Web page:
Parole is a system in which the convict is released before their term of punishment to serve the remaining of their sentence in the society. Parole is not freedom from the sentence term but it is a conditional release of offenders to ensure their adaption back to the regular social life before completion of their term but under strict supervision for security of society. NSW State Parole Authority is governed by Crimes (Administration of Sentences) Act, 1999. It determines the release of offenders on parole, terms and conditions of parole, intensive correction order, home detention order and reasons for granting parole and reasons for its refusal. In this report we will discuss on the one of the parole cases decide by the SPA and understand the structure and working of working of parole system through this case study.
The primary role of NSW State Parole Authority is to make well conceived, independent and appropriate decisions regarding release of offenders on parole into the community. The main purpose of parole system is to release the offenders as an incentive for good behavior and their re-establishment back into the society so that they do not need to remain in custody longer than the need for security of society while providing a continual measure for protection of community. Parole serves the interests of offenders as well as public interest by ensuring that the offenders are supervised and supported during rejuvenation. It provides a more effective way of protecting the public than would a sudden release of offenders at sentence expiry, without assistance and supervision. In this report we will focus on aspects of maximum three aspects of the deliberations of State Parole Authority though a case study of parole hearing in the court.
Case Study And Understanding Of Procedures Of SPA
When the task of writing a report on the operations of parole process by State Parole Authority of NSW was given to me, I decided to attend a hearing of parole process at the court for the better understanding of the whole system. I attended the hearing of parole process of Andrew Smith (offender) (imaginary name) on August 8, 2013. The offender of the present case was currently 48 years old and was in custody for the offences of aggravated sexual assault, escape from lawful custody, stealing of motor vehicle, robbery and detain for advantage. He was originally sentenced to a term of 21 years and then had a further sentence imposed in 2004. As his case was introduced, I came to the knowledge that he had completed Positive Lifestyles Program, Anger Management, Relapse Prevention Program, and Getting SMART. He had also completed a few sessions of CUBIT maintenance and had participated in significant number of 1:1 counseling sessions with a psychologist but further he declined to participate in any further programs or maintenance at the moment. It was also been told that he was a C1 classification and his last internal misconduct charges for possess/create prohibited goods. His most recent urinalysis in March 2013 was positive, but there had been a recent improvement in his custodial behavior. No pre release leave had been undertaken given his C1 classification and it was Moderate to High on Static 99. He had occasional contact with mother and brother on the phone and was suitable for placement at Nunyara COSP. Before attending the court proceedings I had studied and prepared on the subject of parole process of New South Wales State Parole Authority. According to Sec 135(1) of the Crimes (Administration of Sentences) Act 1999 states that “the Parole Authority must not make a parole order of an offender unless it is satisfied, on the balance of probabilities that the release of the offenders is appropriate in the public interest.” In the general procedures of the SPA it is decided in the private board meetings of SPA that whether or not an offender should be released. This decision is again based on the...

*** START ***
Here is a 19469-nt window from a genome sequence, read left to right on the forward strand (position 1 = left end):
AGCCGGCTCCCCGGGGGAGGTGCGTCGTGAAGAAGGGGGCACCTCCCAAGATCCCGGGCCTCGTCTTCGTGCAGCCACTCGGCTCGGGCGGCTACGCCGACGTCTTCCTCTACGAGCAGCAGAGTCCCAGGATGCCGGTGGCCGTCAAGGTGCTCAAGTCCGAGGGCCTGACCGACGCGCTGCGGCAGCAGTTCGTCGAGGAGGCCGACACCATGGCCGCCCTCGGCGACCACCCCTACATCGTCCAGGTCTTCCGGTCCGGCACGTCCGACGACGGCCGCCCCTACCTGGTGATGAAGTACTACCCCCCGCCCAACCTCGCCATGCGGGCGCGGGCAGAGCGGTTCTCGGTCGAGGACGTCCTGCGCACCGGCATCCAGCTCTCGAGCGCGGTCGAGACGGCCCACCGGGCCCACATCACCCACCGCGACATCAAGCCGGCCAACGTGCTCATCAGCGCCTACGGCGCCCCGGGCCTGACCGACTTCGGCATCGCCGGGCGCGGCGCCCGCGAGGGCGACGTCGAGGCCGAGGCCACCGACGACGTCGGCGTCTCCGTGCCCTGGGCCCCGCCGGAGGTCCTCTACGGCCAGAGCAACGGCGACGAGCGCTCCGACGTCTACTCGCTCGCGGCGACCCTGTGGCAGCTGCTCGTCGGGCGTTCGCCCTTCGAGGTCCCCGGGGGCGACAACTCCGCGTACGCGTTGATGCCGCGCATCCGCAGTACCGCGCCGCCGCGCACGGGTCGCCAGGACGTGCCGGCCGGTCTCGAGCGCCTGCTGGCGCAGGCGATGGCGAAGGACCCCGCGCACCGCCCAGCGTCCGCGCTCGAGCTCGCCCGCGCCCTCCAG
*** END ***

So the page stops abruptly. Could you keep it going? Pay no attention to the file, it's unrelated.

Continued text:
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Stanley, D.T. (1976) Prisoners among Us: The Problem of Parole, Brookings Institution.
The Canberra Times (2013) Victims, offenders and parole, 22 June , [Online], Available: http://www.smh.com.au/comment/ct-editorial/victims-offenders-and-parole-20130621-2oofz.html [August 31 2013].
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